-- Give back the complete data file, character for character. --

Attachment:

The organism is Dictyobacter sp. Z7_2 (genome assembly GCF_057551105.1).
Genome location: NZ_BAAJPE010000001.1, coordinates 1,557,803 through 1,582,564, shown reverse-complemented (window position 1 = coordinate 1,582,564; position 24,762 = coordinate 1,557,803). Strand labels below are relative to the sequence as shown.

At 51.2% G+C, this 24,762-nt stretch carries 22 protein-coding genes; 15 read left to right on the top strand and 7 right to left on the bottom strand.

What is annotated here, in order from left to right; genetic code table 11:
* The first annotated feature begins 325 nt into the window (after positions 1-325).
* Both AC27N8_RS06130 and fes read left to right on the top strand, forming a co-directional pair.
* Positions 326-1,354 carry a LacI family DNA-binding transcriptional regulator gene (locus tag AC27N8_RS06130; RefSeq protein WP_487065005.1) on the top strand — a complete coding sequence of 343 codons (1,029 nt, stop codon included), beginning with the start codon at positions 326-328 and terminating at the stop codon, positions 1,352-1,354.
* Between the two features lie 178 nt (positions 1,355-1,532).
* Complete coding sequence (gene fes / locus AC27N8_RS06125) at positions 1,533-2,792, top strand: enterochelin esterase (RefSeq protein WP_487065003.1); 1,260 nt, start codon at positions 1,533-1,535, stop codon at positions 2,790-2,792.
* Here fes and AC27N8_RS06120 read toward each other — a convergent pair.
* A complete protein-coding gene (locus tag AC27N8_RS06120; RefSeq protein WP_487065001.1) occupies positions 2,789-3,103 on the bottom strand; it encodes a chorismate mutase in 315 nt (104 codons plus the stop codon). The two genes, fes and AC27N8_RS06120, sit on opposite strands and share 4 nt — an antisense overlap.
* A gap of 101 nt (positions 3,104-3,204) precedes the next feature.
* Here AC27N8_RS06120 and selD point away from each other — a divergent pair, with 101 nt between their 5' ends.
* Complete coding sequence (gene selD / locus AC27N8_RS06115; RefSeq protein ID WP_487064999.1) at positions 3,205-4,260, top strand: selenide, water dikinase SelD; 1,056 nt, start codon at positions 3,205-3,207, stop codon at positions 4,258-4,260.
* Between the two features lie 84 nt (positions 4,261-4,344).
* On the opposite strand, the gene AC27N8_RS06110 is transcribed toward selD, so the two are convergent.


The organism is Dictyobacter sp. Z7_2 (genome assembly GCF_057551105.1).
Genome location: NZ_BAAJPE010000001.1, coordinates 1,557,803 through 1,582,564, shown reverse-complemented (window position 1 = coordinate 1,582,564; position 24,762 = coordinate 1,557,803). Strand labels below are relative to the sequence as shown.

At 51.2% G+C, this 24,762-nt stretch carries 22 protein-coding genes; 15 read left to right on the top strand and 7 right to left on the bottom strand.

What is annotated here, in order from left to right; genetic code table 11:
* The first annotated feature begins 325 nt into the window (after positions 1-325).
* Both AC27N8_RS06130 and fes read left to right on the top strand, forming a co-directional pair.
* Positions 326-1,354 carry a LacI family DNA-binding transcriptional regulator gene (locus tag AC27N8_RS06130; RefSeq protein WP_487065005.1) on the top strand — a complete coding sequence of 343 codons (1,029 nt, stop codon included), beginning with the start codon at positions 326-328 and terminating at the stop codon, positions 1,352-1,354.
* Between the two features lie 178 nt (positions 1,355-1,532).
* Complete coding sequence (gene fes / locus AC27N8_RS06125) at positions 1,533-2,792, top strand: enterochelin esterase (RefSeq protein WP_487065003.1); 1,260 nt, start codon at positions 1,533-1,535, stop codon at positions 2,790-2,792.
* Here fes and AC27N8_RS06120 read toward each other — a convergent pair.
* A complete protein-coding gene (locus tag AC27N8_RS06120; RefSeq protein WP_487065001.1) occupies positions 2,789-3,103 on the bottom strand; it encodes a chorismate mutase in 315 nt (104 codons plus the stop codon). The two genes, fes and AC27N8_RS06120, sit on opposite strands and share 4 nt — an antisense overlap.
* A gap of 101 nt (positions 3,104-3,204) precedes the next feature.
* Here AC27N8_RS06120 and selD point away from each other — a divergent pair, with 101 nt between their 5' ends.
* Complete coding sequence (gene selD / locus AC27N8_RS06115; RefSeq protein ID WP_487064999.1) at positions 3,205-4,260, top strand: selenide, water dikinase SelD; 1,056 nt, start codon at positions 3,205-3,207, stop codon at positions 4,258-4,260.
* Between the two features lie 84 nt (positions 4,261-4,344).
* On the opposite strand, the gene AC27N8_RS06110 is transcribed toward selD, so the two are convergent.